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Why Utica, Rome residents see less sun than other parts of the country

Jun 12, 2023

It is not your imagination. The skies in the Mohawk Valley and greater Central New York are indeed gray — a lot — due to cloud cover, and it hampers solar production in the region.

Central New York is among the cloudiest regions of the country that receive among the least amount of sunlight, said Mark Pellerito, who works as a warning coordination meteorologist with the National Weather Service out of Binghamton.

Pellerito said two factors account for this: latitude and weather.

This also explains why Central New York gets less solar energy compared to other parts of the country, Pellerito said.

"During the cooler months of the year, you have both a lot of clouds, and a lower/less direct sun angle for which to try and get solar energy through those clouds down to the ground level," Pellerito said.

"So, we go through a several month period in Central New York with a low amount of solar energy. During the summer there is significantly less cloud cover, and thus we get a good amount of sun. However, even then our northern latitude means less solar energy compared to most other parts of the country."

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Pellerito said Utica is at 43.1 degrees north, while most of the country is in the mid 20s to upper 30s.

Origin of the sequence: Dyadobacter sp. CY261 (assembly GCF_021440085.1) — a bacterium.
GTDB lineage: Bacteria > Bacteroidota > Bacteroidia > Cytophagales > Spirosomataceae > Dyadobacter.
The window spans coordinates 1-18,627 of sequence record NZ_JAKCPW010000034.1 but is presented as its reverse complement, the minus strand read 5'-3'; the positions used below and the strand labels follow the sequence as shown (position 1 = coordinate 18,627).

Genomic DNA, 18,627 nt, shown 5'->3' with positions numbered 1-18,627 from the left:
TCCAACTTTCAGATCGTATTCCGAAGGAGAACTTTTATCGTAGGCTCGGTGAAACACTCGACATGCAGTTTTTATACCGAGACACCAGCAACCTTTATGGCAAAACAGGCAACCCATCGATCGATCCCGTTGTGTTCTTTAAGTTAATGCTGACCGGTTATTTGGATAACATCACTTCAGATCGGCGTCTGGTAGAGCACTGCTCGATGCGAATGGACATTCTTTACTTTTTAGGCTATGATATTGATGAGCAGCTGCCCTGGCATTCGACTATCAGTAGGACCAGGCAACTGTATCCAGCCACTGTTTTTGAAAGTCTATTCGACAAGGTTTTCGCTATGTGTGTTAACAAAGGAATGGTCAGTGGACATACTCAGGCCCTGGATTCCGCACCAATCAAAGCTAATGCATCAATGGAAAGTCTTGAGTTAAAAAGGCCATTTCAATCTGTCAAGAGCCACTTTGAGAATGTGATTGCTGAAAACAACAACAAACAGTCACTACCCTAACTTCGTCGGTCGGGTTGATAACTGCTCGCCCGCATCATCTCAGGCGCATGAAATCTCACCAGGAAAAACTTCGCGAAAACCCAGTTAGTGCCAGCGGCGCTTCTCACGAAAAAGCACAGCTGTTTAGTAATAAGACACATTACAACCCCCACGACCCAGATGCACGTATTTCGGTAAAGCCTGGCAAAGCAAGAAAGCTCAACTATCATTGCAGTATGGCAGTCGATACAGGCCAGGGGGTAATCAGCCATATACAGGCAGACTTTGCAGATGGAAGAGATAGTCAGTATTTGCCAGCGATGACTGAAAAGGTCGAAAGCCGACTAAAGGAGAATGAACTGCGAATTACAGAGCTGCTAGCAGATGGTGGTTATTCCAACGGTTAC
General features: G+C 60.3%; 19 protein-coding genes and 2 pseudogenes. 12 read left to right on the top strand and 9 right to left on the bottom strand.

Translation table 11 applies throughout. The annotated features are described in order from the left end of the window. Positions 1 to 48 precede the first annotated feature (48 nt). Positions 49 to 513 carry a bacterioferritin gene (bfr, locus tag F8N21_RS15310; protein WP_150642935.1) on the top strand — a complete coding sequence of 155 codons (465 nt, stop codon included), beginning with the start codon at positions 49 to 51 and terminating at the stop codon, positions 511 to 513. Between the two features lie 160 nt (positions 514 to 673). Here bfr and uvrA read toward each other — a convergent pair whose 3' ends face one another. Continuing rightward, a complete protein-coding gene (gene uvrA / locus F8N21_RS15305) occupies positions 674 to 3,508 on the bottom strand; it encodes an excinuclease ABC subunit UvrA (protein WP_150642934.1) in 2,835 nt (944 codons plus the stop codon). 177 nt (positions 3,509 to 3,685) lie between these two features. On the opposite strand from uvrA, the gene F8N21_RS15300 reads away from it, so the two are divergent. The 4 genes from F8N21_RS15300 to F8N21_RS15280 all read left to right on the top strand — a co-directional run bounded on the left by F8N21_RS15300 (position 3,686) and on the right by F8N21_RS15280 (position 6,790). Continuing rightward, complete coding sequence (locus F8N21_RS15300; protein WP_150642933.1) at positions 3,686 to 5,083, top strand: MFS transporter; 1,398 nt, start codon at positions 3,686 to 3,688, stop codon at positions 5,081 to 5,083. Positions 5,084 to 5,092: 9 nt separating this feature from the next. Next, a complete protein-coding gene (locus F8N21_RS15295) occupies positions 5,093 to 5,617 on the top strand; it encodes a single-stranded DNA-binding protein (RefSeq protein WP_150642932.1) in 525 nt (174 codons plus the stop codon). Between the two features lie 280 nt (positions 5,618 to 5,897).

Latitudes in the 40s begin around Philadelphia, PA, Pellerito added.

"So, not even including cloudiness, the majority of the country gets a greater amount of solar energy from a higher sun angle," Pellerito said.

The farther north a location is, the less energy that can be received by the sun, Pellerito added.

Central New York has a lot of cloud cover, somewhat given to the fact that the region is generally downwind of the entirety of the Great Lakes.

Pellerito said moisture from the Great Lakes significantly adds to regional cloud cover, especially during the winter months.

This is true, even if the clouds are not making lake effect snow, Pellerito added.

The region is affected by moisture, even without the Great Lakes.

When not getting moisture from the Great Lakes, storm systems can bring in moisture up from the Gulf of Mexico or even wrap it back in from the East Coast Atlantic, Pellerito said.

"The Northeast in general has plenty of sources of moisture to generate cloud cover," Pellerito said.

"So, that in a nutshell, is why we get less solar energy compared to many other parts of the country."

In August 2019, USA Today rounded up 30 cities in the country that receive the least amount of sunshine. Central New York cities including Rome and Utica made up eight of the 30, along with the Albany-Schenectady-Troy area, Glenn Falls, Syracuse, Watertown-Fort Drum, Elmira, Binghamton and Ithaca.

Many others were in Pennsylvania, and the Seattle region.

Utica-Rome ranks seventh, with an average of three hours and 47 minutes of full sun per day. The average daily temperature is listed as 51.4 degrees, with an average annual precipitation of 49.3 inches.

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